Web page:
And then the end of verse 18… I come to the end ~ I am still with you. The loss of Kaylie hit me hard and I have to admit that even with the strong and still growing faith in God, that I do believe that he has our best interests in mind, that indeed he is working out everything to be better than we could imagine… even as I trust that God is in control, I am shaken by this loss. Shaken because no one should have to go through this, much less my baby sister and her family. I am shaken… but these words of hope spoken by the Psalm writer to God ~ I come to an end ~ I am still with you ~ leave me feeling safe because I know that I can question and be angry at the stuff I don’t like or understand in life. I know I can do that and in the end, when I, when we, are exhausted by our tears and questioning ~ in the end, there is God. We are still with him. And we can trust that he knows and understands our sorrow ~ after all, His Son died too ~ that he won’t leave us to deal with this on our own, that in the end we can rest in the knowing that God is here and will never leave us.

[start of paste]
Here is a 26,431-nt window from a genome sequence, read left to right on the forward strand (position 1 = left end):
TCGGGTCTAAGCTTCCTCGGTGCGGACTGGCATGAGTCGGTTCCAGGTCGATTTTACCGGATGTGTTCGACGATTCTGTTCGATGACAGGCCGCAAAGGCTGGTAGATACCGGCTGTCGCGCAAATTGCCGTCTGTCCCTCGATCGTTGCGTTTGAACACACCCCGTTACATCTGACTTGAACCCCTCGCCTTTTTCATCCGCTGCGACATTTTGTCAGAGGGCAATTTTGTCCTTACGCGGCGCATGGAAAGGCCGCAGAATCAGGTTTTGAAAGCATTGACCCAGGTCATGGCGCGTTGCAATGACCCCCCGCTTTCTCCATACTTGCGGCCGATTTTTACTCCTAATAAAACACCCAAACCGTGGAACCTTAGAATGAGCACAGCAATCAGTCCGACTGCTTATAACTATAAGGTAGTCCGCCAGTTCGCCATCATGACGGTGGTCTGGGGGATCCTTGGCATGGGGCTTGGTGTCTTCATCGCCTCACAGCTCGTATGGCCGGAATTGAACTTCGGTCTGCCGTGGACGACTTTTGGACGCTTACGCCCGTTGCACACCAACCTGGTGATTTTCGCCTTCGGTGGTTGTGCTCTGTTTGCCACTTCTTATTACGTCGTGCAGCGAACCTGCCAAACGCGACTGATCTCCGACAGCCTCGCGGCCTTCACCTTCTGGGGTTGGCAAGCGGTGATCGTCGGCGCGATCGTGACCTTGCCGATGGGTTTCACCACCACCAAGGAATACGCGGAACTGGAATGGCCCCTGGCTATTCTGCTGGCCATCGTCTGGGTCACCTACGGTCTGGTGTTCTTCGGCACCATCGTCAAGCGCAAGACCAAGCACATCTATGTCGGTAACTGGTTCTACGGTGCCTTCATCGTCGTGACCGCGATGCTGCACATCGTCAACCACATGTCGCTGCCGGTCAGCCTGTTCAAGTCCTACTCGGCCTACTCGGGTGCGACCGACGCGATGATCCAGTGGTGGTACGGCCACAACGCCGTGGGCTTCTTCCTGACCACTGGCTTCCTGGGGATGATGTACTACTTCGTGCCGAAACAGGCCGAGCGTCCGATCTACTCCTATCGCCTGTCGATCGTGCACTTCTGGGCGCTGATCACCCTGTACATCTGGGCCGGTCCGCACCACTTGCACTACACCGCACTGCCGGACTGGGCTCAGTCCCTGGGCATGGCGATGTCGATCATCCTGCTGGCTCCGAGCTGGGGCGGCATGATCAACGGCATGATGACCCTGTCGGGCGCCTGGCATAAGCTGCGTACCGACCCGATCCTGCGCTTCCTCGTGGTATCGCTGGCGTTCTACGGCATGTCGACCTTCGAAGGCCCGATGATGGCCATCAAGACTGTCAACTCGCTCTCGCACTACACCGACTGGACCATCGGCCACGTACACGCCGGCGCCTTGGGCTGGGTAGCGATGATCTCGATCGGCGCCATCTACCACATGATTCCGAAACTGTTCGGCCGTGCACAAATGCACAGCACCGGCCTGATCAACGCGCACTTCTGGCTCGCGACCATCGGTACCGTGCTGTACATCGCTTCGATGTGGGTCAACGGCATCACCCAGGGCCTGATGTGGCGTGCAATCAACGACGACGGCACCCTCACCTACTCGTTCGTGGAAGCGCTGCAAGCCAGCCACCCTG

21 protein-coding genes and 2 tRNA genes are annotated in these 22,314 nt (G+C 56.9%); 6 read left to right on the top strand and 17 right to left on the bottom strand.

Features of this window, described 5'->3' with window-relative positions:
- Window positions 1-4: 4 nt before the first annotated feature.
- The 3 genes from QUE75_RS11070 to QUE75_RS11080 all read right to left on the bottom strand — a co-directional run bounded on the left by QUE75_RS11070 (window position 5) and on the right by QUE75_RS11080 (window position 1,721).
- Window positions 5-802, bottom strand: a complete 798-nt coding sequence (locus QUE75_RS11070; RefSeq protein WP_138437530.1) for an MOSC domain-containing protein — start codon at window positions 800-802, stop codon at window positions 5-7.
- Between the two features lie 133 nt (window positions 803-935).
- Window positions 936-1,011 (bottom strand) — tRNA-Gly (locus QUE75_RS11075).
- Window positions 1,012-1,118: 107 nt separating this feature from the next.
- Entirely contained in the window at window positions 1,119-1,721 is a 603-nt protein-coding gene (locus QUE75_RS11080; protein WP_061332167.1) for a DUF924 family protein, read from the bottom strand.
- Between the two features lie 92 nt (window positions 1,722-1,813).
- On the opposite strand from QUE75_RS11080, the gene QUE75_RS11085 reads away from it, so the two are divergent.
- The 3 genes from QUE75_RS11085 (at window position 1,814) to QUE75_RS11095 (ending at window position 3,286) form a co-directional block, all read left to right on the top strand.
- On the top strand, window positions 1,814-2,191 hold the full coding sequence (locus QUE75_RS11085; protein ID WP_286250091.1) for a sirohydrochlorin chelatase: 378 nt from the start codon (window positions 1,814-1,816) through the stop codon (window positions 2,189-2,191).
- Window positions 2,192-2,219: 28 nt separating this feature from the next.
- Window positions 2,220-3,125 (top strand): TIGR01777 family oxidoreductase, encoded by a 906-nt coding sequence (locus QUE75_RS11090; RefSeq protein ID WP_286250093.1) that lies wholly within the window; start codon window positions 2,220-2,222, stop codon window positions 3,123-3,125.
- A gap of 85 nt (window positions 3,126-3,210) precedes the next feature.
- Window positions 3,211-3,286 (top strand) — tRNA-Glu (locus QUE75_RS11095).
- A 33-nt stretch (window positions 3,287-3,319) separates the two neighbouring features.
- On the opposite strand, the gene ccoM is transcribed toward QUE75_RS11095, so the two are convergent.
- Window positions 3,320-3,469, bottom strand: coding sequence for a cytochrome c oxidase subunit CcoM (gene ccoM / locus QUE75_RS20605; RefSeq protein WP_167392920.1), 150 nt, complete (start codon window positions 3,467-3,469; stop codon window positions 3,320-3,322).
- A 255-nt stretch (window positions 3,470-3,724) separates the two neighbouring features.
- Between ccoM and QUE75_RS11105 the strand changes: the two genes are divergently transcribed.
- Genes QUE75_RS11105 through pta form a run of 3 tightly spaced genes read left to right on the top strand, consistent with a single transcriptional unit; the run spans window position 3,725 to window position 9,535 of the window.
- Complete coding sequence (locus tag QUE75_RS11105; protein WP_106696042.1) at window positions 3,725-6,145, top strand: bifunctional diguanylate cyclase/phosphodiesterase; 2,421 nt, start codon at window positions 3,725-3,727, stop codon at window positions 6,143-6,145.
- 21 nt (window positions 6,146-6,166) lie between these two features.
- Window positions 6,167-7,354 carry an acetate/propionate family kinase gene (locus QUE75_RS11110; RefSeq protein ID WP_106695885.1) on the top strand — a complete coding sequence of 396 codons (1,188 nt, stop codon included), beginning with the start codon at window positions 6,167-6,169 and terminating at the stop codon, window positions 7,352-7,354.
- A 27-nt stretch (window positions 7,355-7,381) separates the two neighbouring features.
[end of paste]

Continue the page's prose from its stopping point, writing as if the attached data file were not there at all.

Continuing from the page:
I also live trusting that Kaylie’s life, no matter how short it has been, means something, or will mean something, to each of us. She was created and lived for a reason. God knew why he made her and sent her to this family. He knows who she is and will be to all of us. I look forward to the ways her time with us will change us for the better, whatever that may be.

I know that Kaylie is with Jesus and he says to her “You are welcome here.” And I know that she is welcomed in Heaven by many who love her, including her little cousins born to heaven like her, before even a breath was taken on earth, her great-grandparents and many others who have gone before. What a hope we have when we trust in God!!!! He will not leave us in the darkness of sorrow as to him, even the sorrow brings light. He will never leave us alone as we cry and question. We know that, in the end, we are still with Him.

Rest in peace Sweet Kaylie… we love you and miss you…

With love from across the miles,

Aunt Hope for all us here

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20, and Being Here.